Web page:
Romance and culture through a lens

Last week, I finished reading Love Through a Lens by Lucy Felthouse. Despite not often getting the feels from books like this, I rather enjoyed it. The characters, the setting and the sheer Britishness of it charmed me. It was the sort of story I pictured as a Bridget Jonesy rom com with Colin Firth. And who doesn’t love a bit of ol’ Colin?

I’m sure I’ve read British romances before, but being mindful of cultural diversity at the moment, it’s got me thinking about how to write a story with Australian characters without making it tragically Australian. You know, the “I’m going to beat you over the head with how Aussie I am” thing versus the off-the-cuff, by-the-way, aw yeah nah, it is what it is kind of thing.

I liked that about Evie Bliss’s The S’expert. Aside from the writing style and humour drawing me in, maybe it’s because I hear Aussie turns of phrases every day that I could gel with this. No hurdles, no extra translator switch to flick. Not that it’s a problem normally, as I’m surrounded by American and British English on a daily basis. But removing that extra language layer must certainly make a difference at the cognitive level.

Though I never detail it in the book, You and I is set in Australia. Sydney, to be precise. Leah and Craig live in Redfern. The Airbnb in Part 4 is in Bondi, though I pictured the surrounding area looking more like Manly. In my head, the characters have Aussie accents (Perth middle-class accents, oddly) and use Aussie vernacular — I wonder if that’s why the words just flowed while I was writing.

Some readers and reviewers asked for a more fleshed-out story after reading You and I. At the time, I had just recovered from writing Chasing Sisyphus and facing my fear of too many words. I wanted to play with a minimalist style, so I left out anything that didn’t have to do with sex or Leah’s emotional journey. That included auxiliary Aussie things.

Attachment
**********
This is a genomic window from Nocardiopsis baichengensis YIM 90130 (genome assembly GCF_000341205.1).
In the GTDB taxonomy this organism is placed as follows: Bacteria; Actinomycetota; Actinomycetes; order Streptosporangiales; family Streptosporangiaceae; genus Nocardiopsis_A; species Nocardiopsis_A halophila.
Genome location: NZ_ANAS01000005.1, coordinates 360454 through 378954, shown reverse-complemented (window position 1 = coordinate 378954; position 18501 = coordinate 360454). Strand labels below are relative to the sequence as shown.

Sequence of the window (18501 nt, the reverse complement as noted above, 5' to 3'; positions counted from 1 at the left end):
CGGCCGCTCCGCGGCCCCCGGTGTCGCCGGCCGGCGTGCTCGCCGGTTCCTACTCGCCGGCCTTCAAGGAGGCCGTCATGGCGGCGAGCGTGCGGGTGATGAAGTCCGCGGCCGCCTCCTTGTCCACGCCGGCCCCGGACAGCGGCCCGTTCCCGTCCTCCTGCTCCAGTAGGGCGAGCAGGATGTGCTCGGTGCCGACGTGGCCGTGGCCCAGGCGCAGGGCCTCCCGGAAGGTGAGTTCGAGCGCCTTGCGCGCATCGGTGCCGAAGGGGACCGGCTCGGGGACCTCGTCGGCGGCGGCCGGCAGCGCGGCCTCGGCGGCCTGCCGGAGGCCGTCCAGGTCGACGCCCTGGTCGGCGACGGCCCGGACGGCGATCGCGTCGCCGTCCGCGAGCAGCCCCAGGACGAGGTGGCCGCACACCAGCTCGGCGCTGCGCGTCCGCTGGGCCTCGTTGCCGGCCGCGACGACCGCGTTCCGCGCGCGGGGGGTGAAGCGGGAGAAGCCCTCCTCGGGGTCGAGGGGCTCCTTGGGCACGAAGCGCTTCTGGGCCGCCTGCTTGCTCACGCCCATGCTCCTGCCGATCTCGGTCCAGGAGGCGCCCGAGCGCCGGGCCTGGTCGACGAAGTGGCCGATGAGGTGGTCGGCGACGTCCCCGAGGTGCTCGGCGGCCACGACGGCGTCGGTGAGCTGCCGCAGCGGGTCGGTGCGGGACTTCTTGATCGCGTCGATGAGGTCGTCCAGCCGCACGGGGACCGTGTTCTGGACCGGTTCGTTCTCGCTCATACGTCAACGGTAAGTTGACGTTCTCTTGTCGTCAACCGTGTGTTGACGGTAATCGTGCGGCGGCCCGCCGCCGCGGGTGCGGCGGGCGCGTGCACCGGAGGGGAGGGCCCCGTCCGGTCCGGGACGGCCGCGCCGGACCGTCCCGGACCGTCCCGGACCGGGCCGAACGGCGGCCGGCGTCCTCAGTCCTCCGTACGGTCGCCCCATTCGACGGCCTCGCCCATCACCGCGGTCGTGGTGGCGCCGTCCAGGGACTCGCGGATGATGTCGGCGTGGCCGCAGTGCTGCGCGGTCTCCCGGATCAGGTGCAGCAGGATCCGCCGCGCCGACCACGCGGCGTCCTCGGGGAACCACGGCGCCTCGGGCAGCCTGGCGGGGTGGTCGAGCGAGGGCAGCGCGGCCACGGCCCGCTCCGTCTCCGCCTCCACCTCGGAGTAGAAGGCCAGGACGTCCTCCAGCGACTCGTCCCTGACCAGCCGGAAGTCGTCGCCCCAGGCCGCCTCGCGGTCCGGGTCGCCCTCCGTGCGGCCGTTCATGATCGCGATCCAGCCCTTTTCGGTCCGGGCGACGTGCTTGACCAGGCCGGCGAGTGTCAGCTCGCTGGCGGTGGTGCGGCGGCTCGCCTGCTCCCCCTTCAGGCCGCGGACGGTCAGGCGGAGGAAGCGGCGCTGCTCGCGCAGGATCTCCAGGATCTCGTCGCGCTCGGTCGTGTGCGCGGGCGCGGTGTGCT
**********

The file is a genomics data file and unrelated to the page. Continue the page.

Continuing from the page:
But now I look back and wonder if I should have gone into detail, especially after reading Delane’s review of it on Coffee Time Romance. I wonder, what changes about the way we relate to characters when we understand their cultural context? What assumptions do we make about people from just hearing their accents? And what factors about someone or a situation are simply impossible to pick up yourself without having to be told?

I don’t know if I would have liked Love Through a Lens as much if it had been set in Australia or America or Canada. I wonder, if Lucy Felthouse had omitted the details about the British countryside and culture, would I have been able to fill in the blanks on my own? Should stories in the romance and erotica genres even ask that much of a reader?

These thoughts, on a Thursday afternoon.

 


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3 thoughts on “Romance and culture through a lens

  1. Why shouldnt some culture be added to romance and erotica? The points of reading Erotica and Romance is be to immersed in it. Adding elements like that, to me, makes it more intense. I read an Erotica once that pulled elements from the Renaissance Era. How it was described was overwhleming. It made me see the countrysides. Feel the music. Taste the foods.Anybody can read Erotica and Romance. Get the adrenaline and pheromone rush. Having cultural settings just adds more. Okay I stop now. I can babble on forever about this. Good thoughts for a Thursday, Mr. Peridot

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    1. I’m with you there, Julia. I do love a good bit of history! 🙂 Do you watch historical tv shows too? I’m really loving Spartacus right now. It’s a bit old, but it’s great viewing (though more on the erotic side than romantic).

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      1. Historical events…that is such a wide range fo and for me. Lately I have been looking and reading up on the Spartans. Why? Don’t really know my brain tends to tick that way. I have been looking because I wanted to write a short or maybe not so short montage on the Spartans. And Athenians. Social differences. How the Athenians were possibly the first democratic status. Were the Spartans really opposed to pederasty? .WIth my Puzzle brain adding an Erotic twist. You make me talk and I may seem a bit neurotic but I just have a comple brain dabbed a little in the gutter. LOL I’m done. I love any type of history. Spartacus is awesome by the way.

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